Predator Calling Off The Charts
It was hot, the kind of persistent heat that creeps into one like a viral pestilence. Flies buzzed about, creating the only breeze. I swatted, then reached for a nearby hunting magazine to fan away the flies. The magazine happened to be open to a page printed with a fishing activity chart. Until then going fishing hadn’t been on my mind; after all we were in northern Mexico near where the states of Coahuila, Tamaulipas, and Nuevo Leon converged, and water in the Chihuahuan Desert is a scarce commodity. Nevertheless, while scouting early that morning I remembered seeing a stock tank where cattle and game watered.
The activity chart indicated the best time to fish that clay would occur in the next hour or two. It would he an interesting diversion from our work of setting up the new hunting ranch and produce some tasty fillets for supper.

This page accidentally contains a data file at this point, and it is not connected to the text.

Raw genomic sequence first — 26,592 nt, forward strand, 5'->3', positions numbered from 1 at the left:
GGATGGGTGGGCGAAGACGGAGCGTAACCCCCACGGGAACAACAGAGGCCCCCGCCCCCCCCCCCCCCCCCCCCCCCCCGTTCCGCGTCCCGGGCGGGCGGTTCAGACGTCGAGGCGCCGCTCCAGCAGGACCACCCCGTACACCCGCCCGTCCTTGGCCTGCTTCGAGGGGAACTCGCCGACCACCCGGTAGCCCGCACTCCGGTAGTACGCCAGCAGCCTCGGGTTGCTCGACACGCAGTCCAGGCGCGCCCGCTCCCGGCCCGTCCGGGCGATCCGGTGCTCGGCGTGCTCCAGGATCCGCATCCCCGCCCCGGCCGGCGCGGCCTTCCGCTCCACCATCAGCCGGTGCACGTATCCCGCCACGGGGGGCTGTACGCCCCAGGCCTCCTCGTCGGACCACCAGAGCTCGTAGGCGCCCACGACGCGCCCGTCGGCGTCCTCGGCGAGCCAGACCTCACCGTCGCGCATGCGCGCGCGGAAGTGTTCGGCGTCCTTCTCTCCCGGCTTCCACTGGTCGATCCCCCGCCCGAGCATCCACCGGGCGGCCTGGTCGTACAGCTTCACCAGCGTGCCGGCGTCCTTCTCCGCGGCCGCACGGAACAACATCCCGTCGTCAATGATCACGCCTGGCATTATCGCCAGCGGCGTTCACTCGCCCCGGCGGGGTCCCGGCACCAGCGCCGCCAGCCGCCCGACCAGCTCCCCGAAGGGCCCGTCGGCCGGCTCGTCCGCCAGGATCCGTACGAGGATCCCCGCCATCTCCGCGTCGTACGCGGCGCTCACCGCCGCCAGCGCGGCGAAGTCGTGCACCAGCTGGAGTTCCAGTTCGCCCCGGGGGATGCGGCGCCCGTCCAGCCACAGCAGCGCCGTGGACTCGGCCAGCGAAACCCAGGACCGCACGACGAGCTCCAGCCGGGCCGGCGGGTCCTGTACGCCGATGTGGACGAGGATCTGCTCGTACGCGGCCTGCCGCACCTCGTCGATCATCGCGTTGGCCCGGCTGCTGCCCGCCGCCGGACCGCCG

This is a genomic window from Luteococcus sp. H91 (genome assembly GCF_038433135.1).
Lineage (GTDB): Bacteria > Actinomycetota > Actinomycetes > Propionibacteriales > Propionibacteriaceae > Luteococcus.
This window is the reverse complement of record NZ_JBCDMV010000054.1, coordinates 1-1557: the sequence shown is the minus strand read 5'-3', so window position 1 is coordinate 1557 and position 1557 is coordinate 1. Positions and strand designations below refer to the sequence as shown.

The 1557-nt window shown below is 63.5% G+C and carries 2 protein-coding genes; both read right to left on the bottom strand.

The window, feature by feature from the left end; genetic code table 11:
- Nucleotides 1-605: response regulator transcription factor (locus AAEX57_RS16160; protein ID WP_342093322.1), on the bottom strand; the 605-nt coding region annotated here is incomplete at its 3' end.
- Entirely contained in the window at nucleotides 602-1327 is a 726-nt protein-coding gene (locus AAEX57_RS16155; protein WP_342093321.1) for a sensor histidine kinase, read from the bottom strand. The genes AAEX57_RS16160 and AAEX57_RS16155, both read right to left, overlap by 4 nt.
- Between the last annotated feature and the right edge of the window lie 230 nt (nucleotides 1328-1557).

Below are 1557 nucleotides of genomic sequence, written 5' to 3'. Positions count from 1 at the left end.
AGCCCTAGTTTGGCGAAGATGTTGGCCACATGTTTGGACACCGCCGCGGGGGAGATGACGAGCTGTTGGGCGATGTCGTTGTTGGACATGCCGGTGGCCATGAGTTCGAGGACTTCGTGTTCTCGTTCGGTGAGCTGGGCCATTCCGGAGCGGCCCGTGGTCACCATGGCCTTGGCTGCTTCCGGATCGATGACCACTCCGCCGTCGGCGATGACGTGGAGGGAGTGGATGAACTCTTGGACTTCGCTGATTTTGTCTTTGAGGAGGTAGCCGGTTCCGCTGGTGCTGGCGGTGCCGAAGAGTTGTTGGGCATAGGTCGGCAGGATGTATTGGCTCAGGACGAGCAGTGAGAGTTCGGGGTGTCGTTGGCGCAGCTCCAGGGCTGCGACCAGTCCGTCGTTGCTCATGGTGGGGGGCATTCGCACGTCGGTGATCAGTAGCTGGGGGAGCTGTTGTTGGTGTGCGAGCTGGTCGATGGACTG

As I headed toward the “war room” where we stored ancient Ashing tackle along with our guns, I spotted a Uurnham brothers varmint call hanging in the hallway. Reaching for a rod, I glanced over at a rusty Remington .22 pump. Perhaps I might even add a young cottontail to the larder.
En route to the waterhole, despite temperatures exceeding the century mark, I noticed a lot of coyotes moving about. Surprised, I was prompted to stop, walk a short distance, and start blowing my varmint call. Immediately two big coyotes responded. I shot one, and continued calling. Moments later three more approached and I shot a second one.
I drove a bit farther and again called. Coyotes responded as if I had them on a string. During that hour 1 lured in 17 different coyotes; one of my best hours ever for calling critters. Just two hours later, not one would respond.
Late that night, feasting on fresh bass fillets and fried cottontail, I asked one of my partners-a veteran of professional bass tournaments-if he believed in fishing by lunar-based activity charts. Yes, he replied, and mentioned that frequently he, too, became hungry during times the charts suggested Rsh would be feeding. Was it a natural phenomenon or simply the power of suggestion? He couldn’t say.
There’s Something To This